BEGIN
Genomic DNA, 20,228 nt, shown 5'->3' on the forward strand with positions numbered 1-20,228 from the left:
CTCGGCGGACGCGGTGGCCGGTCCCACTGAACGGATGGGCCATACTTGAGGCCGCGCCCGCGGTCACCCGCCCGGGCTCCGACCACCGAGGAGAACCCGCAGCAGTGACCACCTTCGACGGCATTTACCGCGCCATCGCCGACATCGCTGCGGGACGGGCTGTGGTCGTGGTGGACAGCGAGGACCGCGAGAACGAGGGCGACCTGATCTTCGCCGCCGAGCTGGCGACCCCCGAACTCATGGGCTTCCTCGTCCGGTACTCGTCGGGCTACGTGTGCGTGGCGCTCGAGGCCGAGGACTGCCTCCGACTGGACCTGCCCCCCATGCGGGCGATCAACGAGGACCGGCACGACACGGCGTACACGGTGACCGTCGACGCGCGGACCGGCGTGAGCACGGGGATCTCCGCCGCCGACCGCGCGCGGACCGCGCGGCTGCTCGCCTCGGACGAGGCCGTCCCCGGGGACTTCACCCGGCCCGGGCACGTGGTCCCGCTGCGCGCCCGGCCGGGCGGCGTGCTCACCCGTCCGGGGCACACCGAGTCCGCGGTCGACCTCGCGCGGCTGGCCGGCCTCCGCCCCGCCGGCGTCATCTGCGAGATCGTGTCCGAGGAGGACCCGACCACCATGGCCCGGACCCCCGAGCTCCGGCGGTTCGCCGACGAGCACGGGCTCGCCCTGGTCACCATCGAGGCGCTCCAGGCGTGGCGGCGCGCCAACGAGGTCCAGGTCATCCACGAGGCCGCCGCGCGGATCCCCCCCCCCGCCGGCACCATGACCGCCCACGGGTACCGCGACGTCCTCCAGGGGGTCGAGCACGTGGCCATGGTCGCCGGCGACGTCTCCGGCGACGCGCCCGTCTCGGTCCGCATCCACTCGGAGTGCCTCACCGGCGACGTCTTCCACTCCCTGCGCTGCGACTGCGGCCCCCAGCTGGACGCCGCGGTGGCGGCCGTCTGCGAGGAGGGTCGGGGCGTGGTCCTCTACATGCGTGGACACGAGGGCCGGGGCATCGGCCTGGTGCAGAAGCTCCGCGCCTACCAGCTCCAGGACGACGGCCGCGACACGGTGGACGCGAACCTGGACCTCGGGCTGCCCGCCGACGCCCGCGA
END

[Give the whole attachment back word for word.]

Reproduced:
Genomic DNA, 20,228 nt, shown 5'->3' on the forward strand with positions numbered 1-20,228 from the left:
CTCGGCGGACGCGGTGGCCGGTCCCACTGAACGGATGGGCCATACTTGAGGCCGCGCCCGCGGTCACCCGCCCGGGCTCCGACCACCGAGGAGAACCCGCAGCAGTGACCACCTTCGACGGCATTTACCGCGCCATCGCCGACATCGCTGCGGGACGGGCTGTGGTCGTGGTGGACAGCGAGGACCGCGAGAACGAGGGCGACCTGATCTTCGCCGCCGAGCTGGCGACCCCCGAACTCATGGGCTTCCTCGTCCGGTACTCGTCGGGCTACGTGTGCGTGGCGCTCGAGGCCGAGGACTGCCTCCGACTGGACCTGCCCCCCATGCGGGCGATCAACGAGGACCGGCACGACACGGCGTACACGGTGACCGTCGACGCGCGGACCGGCGTGAGCACGGGGATCTCCGCCGCCGACCGCGCGCGGACCGCGCGGCTGCTCGCCTCGGACGAGGCCGTCCCCGGGGACTTCACCCGGCCCGGGCACGTGGTCCCGCTGCGCGCCCGGCCGGGCGGCGTGCTCACCCGTCCGGGGCACACCGAGTCCGCGGTCGACCTCGCGCGGCTGGCCGGCCTCCGCCCCGCCGGCGTCATCTGCGAGATCGTGTCCGAGGAGGACCCGACCACCATGGCCCGGACCCCCGAGCTCCGGCGGTTCGCCGACGAGCACGGGCTCGCCCTGGTCACCATCGAGGCGCTCCAGGCGTGGCGGCGCGCCAACGAGGTCCAGGTCATCCACGAGGCCGCCGCGCGGATCCCCCCCCCCGCCGGCACCATGACCGCCCACGGGTACCGCGACGTCCTCCAGGGGGTCGAGCACGTGGCCATGGTCGCCGGCGACGTCTCCGGCGACGCGCCCGTCTCGGTCCGCATCCACTCGGAGTGCCTCACCGGCGACGTCTTCCACTCCCTGCGCTGCGACTGCGGCCCCCAGCTGGACGCCGCGGTGGCGGCCGTCTGCGAGGAGGGTCGGGGCGTGGTCCTCTACATGCGTGGACACGAGGGCCGGGGCATCGGCCTGGTGCAGAAGCTCCGCGCCTACCAGCTCCAGGACGACGGCCGCGACACGGTGGACGCGAACCTGGACCTCGGGCTGCCCGCCGACGCCCGCGA